WASHINGTON - The federal agency that insures pensions for one in seven Americans ran the largest deficit last year in its 37-year history.
The Pension Benefit Guaranty Corp. said Tuesday that it ran a $26 billion imbalance for the budget year that ended Sept. 30.
The agency has been battered by the weak economy, which has brought more bankruptcies and failed pension plans.
Its pension obligations rose by $4.5 billion. The PBGC also earned less money in the stock market, which helps to fund pension plans. Returns were $3.6 billion, half what it earned the previous year.
Joshua Gotbaum, the agency director, says taxpayers may have to bail out the agency "eventually" if Congress doesn't raise companies' insurance premiums. He didn't give a timeframe.
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The Obama administration put a proposal before Congress in January to increase premiums and tailor them to the size of companies and their level of financial risk. Bigger companies and those at greater risk of failing would pay larger premiums under the plan. Congress hasn't acted on it.
The fees haven't been raised in five years.
Some experts have said the agency eventually will run out of money to pay pension claims unless company pension funds adopt less risky investment strategies or Congress raises the insurance premiums.
But a group representing businesses disputed Tuesday the PBGC's figure of a $26 billion deficit, saying it is exaggerated because the agency's accounting is flawed. The figure makes the situation appear worse than it is and is being used by the PBGC "to justify an enormous premium increase," the American Benefits Council said in a statement.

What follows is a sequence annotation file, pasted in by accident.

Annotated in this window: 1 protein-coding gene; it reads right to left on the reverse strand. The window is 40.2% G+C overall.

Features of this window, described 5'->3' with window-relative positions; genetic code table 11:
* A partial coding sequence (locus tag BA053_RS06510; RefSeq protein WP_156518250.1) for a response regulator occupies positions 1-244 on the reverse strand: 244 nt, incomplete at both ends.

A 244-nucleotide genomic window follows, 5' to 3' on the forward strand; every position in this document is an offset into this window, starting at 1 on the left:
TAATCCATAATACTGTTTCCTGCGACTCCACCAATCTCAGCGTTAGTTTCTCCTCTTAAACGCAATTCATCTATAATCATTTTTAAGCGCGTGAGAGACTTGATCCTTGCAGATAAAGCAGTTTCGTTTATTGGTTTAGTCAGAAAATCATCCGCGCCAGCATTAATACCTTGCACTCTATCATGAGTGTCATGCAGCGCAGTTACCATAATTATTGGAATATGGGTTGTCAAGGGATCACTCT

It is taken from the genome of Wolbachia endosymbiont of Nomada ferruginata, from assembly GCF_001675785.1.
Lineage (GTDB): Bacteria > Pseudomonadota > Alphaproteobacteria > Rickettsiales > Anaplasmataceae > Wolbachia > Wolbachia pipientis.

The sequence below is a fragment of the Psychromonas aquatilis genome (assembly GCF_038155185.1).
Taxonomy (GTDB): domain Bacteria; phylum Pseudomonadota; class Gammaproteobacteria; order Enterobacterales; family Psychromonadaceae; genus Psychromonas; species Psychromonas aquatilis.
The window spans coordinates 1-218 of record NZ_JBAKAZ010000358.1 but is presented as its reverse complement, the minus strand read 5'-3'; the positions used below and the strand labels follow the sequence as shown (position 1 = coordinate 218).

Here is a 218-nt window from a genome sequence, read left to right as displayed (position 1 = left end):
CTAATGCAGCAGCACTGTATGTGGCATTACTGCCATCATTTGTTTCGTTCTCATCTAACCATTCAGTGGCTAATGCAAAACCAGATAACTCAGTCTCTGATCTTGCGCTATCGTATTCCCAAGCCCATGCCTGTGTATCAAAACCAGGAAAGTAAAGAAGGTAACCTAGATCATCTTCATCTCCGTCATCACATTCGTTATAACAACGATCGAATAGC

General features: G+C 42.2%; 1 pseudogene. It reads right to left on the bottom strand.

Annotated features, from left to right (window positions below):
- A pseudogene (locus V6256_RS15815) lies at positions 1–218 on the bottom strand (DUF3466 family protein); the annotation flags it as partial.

The agency doesn't expect to run out of money in the next 10 years for the majority of pension plans it has taken over. But its funding for multi-employer pension plans has a 6 percent chance of running out by 2020 and nearly a 30 percent chance of insolvency by 2030, according to the agency's projections.
Multi-employer plans are pension agreements between labor unions and a group of companies, usually in the same industry.
For the budget year that just ended, the agency had $107 billion in pension obligations and only $81 billion in assets to cover them. That added up to the $26 billion shortfall.
Companies whose pension plans failed in the latest year include Alabama Aircraft Industries Inc., Wolverine Tube Inc., mail order firm Harry & David and Johnson Memorial Hospital in Stafford Springs, Conn.
In budget year 2010, the agency ran a $23 billion deficit.
The PBGC was created in 1974 as a government insurance program for traditional employer-paid pension plans. Companies pay insurance premiums to the agency. If an employer can no longer support its pension plan, the agency takes over the assets and liabilities, and pays promised benefits to retirees up to certain limits.
The agency backs defined-benefit plans, which are most prevalent in auto manufacturing, steel, airlines and other industries. It has been in the red for 30 of its 37 years of operation. It did have surpluses in some years in the late 1990s and early 2000s, when fewer companies failed.